Perhaps it’s the word rum (sometimes spelled “rhum”) in the name, with its connotations of maritime adventure, that accounts for bay rum’s longstanding popularity. Or perhaps women adore it. They must, or else bay rum would have been selected for extinction long ago. But compared to the luxury brands whose scents fill the pages of glossy magazines, bay rum seems made for the man who frankly doesn’t give a damn. He wears it because he knows he owes good hygiene both to his fellow man and himself, not for a direct payoff in the mating game. Bay rum is what men think a man should smell like. It’s not for the man who orders a bottled pheromone, discretely billed, that’s guaranteed to aid seduction.
The origins of bay rum begin in 1838, when Danish chemist Albert Heinrich Riise arrived on St. Thomas in the Virgin Islands. He found that natives mixed rum with the leaves of the bay tree to create an emollient used to treat sunburn, sore muscles and joints, fever and headache. Riise began experimenting with distillation processes, eventually perfecting the technique, and sold his bay rum under the name A.H. Riise Apothecary.
The fragrance flourished throughout the 19th century. Later, during Prohibition, imports of bay rum were outlawed as Americans desperate for a drink took to imbibing the cologne. World War II brought a further blow to the various manufacturers as cargo space on ships was reserved for war efforts.
In 1946, American John Webb settled on St Thomas and saw the opportunity to reintroduce the fragrance. Webb founded The West Indies Bay Company and began producing St Johns Bay Rum, which he distinctively packaged in bottles hand-wrapped by natives with tyre palm fronds. Fueled by the postwar fascination with island exotica (Rodgers and Hammerstein’s “South Pacific” hit Broadway in 1949, Hollywood in 1958), St. John’s Bay Rum was soon distributed to every major US city and most college towns.
While St. John’s and Royall Lyme Limited (which, nearly 50 years later, is still sold at Brooks Brothers) have storied connections to midcentury America, the English fragrance houses Taylor of Old Bond Street and Geo. F. Trumper have both offered bay rum for over a hundred years. Yet the most intriguing maker of bay rum today is Bonny Doon Farm, a small California upstart in Santa Cruz, 75 miles south of San Francisco, that makes, according to owner G. Edward Meehan, “the gold standard of the bay rum cologne world.”
Ingredients, Meehan says, are key. Bonny Doon Farm starts with pure, costly Virgin Islands Bay Oil directly from the source, adding fine aromatic cane spirits and Bulgarian Rose Water, “a major part of the compound dictated by the original Danish formula two centuries ago and exclusive to us,” says Meehan. The formula is then blended in small batches and cellar stored. No artificial colors are added, giving Bonny Doon’s bay rum a golden as opposed to amber hue.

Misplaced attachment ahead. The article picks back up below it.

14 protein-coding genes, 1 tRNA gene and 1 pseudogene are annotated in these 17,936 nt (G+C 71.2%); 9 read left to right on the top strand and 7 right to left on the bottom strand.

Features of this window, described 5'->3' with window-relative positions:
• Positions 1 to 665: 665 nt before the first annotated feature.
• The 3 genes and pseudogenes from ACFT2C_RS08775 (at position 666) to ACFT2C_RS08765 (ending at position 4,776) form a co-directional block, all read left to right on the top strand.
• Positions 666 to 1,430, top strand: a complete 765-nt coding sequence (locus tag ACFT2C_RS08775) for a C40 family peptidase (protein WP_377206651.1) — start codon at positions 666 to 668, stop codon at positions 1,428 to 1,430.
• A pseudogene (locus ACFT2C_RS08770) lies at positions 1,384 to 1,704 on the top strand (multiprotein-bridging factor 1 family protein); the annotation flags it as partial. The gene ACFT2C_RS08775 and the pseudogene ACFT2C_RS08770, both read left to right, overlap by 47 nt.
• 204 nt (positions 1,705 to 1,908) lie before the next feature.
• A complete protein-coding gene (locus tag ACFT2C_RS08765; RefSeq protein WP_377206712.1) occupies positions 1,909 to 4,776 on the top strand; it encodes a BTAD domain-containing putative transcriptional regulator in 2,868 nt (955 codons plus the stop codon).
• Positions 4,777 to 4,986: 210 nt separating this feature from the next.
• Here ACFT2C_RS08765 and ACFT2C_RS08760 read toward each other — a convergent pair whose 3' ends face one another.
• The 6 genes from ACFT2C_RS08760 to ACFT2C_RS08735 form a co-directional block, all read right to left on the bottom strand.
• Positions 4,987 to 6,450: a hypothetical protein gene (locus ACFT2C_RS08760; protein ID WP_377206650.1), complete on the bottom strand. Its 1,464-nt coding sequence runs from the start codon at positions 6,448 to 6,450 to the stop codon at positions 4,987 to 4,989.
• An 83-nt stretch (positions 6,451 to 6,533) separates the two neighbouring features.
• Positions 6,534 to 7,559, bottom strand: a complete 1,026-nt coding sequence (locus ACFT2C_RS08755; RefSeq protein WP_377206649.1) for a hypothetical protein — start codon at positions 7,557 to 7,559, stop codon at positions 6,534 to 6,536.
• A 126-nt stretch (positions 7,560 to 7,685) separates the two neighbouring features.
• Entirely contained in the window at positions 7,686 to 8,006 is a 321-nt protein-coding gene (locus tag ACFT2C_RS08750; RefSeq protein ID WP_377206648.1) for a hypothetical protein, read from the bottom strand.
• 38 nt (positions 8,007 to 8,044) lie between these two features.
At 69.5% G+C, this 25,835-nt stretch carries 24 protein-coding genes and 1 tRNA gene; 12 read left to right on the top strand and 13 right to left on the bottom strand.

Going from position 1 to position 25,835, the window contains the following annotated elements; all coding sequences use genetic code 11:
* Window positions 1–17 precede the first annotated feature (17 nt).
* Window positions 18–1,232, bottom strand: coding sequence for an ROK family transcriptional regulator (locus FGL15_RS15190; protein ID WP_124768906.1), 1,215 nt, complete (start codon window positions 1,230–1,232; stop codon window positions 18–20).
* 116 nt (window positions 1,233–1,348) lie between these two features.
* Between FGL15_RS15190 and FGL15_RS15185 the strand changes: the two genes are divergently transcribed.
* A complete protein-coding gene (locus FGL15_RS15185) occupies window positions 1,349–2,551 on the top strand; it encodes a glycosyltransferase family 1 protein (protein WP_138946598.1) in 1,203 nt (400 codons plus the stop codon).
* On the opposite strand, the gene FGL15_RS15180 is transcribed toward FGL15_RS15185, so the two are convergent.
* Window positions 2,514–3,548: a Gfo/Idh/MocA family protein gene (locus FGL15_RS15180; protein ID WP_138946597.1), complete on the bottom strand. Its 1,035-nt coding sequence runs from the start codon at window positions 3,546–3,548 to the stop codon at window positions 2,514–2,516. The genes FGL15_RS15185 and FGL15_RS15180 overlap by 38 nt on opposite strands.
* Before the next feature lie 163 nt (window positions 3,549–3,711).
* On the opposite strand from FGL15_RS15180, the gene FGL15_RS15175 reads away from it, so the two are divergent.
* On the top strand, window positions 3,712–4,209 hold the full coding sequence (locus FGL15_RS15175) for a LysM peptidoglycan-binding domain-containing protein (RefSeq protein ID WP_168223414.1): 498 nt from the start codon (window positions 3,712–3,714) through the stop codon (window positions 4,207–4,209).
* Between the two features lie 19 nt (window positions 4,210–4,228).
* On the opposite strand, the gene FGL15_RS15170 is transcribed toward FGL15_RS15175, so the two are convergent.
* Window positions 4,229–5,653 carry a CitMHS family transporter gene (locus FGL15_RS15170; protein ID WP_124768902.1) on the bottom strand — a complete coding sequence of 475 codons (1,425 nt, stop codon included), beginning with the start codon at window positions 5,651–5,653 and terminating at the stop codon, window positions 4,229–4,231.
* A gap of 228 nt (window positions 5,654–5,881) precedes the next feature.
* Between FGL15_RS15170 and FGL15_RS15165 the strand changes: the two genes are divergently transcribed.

Bay rums come in varying degrees of sweetness and potency. Most are considered after-shave grade and can quickly fade (Ogallala offers a “special reserve double strength” to help stay rummy all day). Experiment until you find the right rum suited to your taste, by which we mean your nose, not your palate. — CHRISTIAN CHENSVOLD
In honor of the death of Dick Clark yesterday at the age of 82, Ivy Style presents this repost of a piece we did exactly three years ago to the day.
A clean-cut appearance has always been part of the Ivy League Look. With a soft-shouldered jacket and Princeton haircut, a young man could conveniently mask his salacious intentions. After all, what father could fear for his teenage daughter’s honor while on a date with a boy wearing a cardigan?
In the 1950s, this kind of boy-next-door image was required to bring the provocative new music of rock ‘n’ roll into suburban living rooms. It found its ultimate embodiment in Dick Clark, who brought back-seat rhythms into respectable homes clad in natural-shouldered suits and rep ties.
This is not the Ivy style of smoke-filled nightclubs, of Chet and Miles, nor of campus tweeds and crewnecks. Clark’s was the Ivy of Brylcreemed hair and a Chiclets smile, of sock hops and the soda fountain.
A graduate of Syracuse University, where he was a member of the Delta Kappa Epsilon fraternity, Clark got his start in 1945 in the mail room of Utica, NY radio station WRUN. He worked his way up to disc jockey, then moved into television in 1956 as the host of American Bandstand. The show aired daily until 1963, then weekly until 1987.
While his white teeth and suave hair remained impervious to the ravages of time, earning him the nickname “America’s Oldest Teenager” and suggesting a portrait rotting away in an attic somewhere, his dedication to Ivy style did not, and, like many others, Clark abandoned the look when it fell out of fashion. — ZD & CC (Continue)